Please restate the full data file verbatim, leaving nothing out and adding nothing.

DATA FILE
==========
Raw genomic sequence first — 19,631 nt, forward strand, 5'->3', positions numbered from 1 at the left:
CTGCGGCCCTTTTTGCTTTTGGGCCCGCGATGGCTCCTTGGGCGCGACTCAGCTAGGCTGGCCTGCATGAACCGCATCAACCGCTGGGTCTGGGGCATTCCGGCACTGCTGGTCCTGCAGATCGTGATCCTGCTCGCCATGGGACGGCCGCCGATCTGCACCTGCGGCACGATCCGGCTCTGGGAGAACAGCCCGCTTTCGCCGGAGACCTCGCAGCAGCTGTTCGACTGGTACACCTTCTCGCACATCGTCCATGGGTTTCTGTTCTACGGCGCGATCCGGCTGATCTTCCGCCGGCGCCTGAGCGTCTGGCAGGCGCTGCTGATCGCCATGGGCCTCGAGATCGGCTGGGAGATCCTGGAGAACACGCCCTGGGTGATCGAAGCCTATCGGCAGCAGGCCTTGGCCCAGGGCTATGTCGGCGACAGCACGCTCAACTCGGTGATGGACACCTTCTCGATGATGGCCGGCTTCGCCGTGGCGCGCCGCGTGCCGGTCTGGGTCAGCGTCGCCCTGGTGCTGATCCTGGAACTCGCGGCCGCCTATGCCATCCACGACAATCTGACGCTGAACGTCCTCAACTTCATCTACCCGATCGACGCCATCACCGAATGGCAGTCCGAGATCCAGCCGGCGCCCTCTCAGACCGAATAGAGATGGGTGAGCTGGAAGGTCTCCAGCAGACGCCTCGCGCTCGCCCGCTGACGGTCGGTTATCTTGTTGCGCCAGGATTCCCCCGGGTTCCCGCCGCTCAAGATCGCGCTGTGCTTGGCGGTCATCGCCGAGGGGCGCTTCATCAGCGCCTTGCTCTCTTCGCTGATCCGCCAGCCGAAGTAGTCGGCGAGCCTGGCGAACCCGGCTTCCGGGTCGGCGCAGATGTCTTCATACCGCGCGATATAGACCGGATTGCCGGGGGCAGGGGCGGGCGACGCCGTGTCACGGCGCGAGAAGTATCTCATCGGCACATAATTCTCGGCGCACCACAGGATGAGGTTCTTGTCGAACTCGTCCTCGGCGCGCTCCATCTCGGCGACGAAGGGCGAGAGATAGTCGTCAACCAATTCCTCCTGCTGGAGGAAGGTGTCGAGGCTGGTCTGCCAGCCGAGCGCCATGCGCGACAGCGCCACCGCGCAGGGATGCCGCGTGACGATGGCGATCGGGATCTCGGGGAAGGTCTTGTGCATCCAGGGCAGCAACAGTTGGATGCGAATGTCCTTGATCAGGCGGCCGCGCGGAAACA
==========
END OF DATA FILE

Raw genomic sequence first — 19,631 nt, forward strand, 5'->3', positions numbered from 1 at the left:
CTGCGGCCCTTTTTGCTTTTGGGCCCGCGATGGCTCCTTGGGCGCGACTCAGCTAGGCTGGCCTGCATGAACCGCATCAACCGCTGGGTCTGGGGCATTCCGGCACTGCTGGTCCTGCAGATCGTGATCCTGCTCGCCATGGGACGGCCGCCGATCTGCACCTGCGGCACGATCCGGCTCTGGGAGAACAGCCCGCTTTCGCCGGAGACCTCGCAGCAGCTGTTCGACTGGTACACCTTCTCGCACATCGTCCATGGGTTTCTGTTCTACGGCGCGATCCGGCTGATCTTCCGCCGGCGCCTGAGCGTCTGGCAGGCGCTGCTGATCGCCATGGGCCTCGAGATCGGCTGGGAGATCCTGGAGAACACGCCCTGGGTGATCGAAGCCTATCGGCAGCAGGCCTTGGCCCAGGGCTATGTCGGCGACAGCACGCTCAACTCGGTGATGGACACCTTCTCGATGATGGCCGGCTTCGCCGTGGCGCGCCGCGTGCCGGTCTGGGTCAGCGTCGCCCTGGTGCTGATCCTGGAACTCGCGGCCGCCTATGCCATCCACGACAATCTGACGCTGAACGTCCTCAACTTCATCTACCCGATCGACGCCATCACCGAATGGCAGTCCGAGATCCAGCCGGCGCCCTCTCAGACCGAATAGAGATGGGTGAGCTGGAAGGTCTCCAGCAGACGCCTCGCGCTCGCCCGCTGACGGTCGGTTATCTTGTTGCGCCAGGATTCCCCCGGGTTCCCGCCGCTCAAGATCGCGCTGTGCTTGGCGGTCATCGCCGAGGGGCGCTTCATCAGCGCCTTGCTCTCTTCGCTGATCCGCCAGCCGAAGTAGTCGGCGAGCCTGGCGAACCCGGCTTCCGGGTCGGCGCAGATGTCTTCATACCGCGCGATATAGACCGGATTGCCGGGGGCAGGGGCGGGCGACGCCGTGTCACGGCGCGAGAAGTATCTCATCGGCACATAATTCTCGGCGCACCACAGGATGAGGTTCTTGTCGAACTCGTCCTCGGCGCGCTCCATCTCGGCGACGAAGGGCGAGAGATAGTCGTCAACCAATTCCTCCTGCTGGAGGAAGGTGTCGAGGCTGGTCTGCCAGCCGAGCGCCATGCGCGACAGCGCCACCGCGCAGGGATGCCGCGTGACGATGGCGATCGGGATCTCGGGGAAGGTCTTGTGCATCCAGGGCAGCAACAGTTGGATGCGAATGTCCTTGATCAGGCGGCCGCGCGGAAACA